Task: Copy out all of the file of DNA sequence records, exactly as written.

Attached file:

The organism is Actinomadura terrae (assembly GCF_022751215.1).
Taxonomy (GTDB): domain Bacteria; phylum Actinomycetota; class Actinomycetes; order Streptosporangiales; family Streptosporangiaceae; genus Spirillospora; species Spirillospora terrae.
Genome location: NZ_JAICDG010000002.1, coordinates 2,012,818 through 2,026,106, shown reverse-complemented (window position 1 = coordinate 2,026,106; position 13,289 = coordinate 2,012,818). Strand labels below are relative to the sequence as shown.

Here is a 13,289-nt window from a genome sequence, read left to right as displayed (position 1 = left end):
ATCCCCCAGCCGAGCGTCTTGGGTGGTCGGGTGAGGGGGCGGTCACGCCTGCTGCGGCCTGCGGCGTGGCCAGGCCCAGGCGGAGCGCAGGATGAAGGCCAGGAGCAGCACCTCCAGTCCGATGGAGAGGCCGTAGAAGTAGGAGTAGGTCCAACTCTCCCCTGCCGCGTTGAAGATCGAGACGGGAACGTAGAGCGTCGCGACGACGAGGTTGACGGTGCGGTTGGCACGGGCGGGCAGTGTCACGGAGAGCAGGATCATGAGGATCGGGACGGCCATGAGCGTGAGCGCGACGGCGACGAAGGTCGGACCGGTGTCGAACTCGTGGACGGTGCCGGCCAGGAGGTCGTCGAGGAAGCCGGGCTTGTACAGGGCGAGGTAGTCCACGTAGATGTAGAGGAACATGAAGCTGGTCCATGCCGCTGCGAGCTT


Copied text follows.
The organism is Actinomadura terrae (assembly GCF_022751215.1).
Taxonomy (GTDB): domain Bacteria; phylum Actinomycetota; class Actinomycetes; order Streptosporangiales; family Streptosporangiaceae; genus Spirillospora; species Spirillospora terrae.
Genome location: NZ_JAICDG010000002.1, coordinates 2,012,818 through 2,026,106, shown reverse-complemented (window position 1 = coordinate 2,026,106; position 13,289 = coordinate 2,012,818). Strand labels below are relative to the sequence as shown.

Here is a 13,289-nt window from a genome sequence, read left to right as displayed (position 1 = left end):
ATCCCCCAGCCGAGCGTCTTGGGTGGTCGGGTGAGGGGGCGGTCACGCCTGCTGCGGCCTGCGGCGTGGCCAGGCCCAGGCGGAGCGCAGGATGAAGGCCAGGAGCAGCACCTCCAGTCCGATGGAGAGGCCGTAGAAGTAGGAGTAGGTCCAACTCTCCCCTGCCGCGTTGAAGATCGAGACGGGAACGTAGAGCGTCGCGACGACGAGGTTGACGGTGCGGTTGGCACGGGCGGGCAGTGTCACGGAGAGCAGGATCATGAGGATCGGGACGGCCATGAGCGTGAGCGCGACGGCGACGAAGGTCGGACCGGTGTCGAACTCGTGGACGGTGCCGGCCAGGAGGTCGTCGAGGAAGCCGGGCTTGTACAGGGCGAGGTAGTCCACGTAGATGTAGAGGAACATGAAGCTGGTCCATGCCGCTGCGAGCTT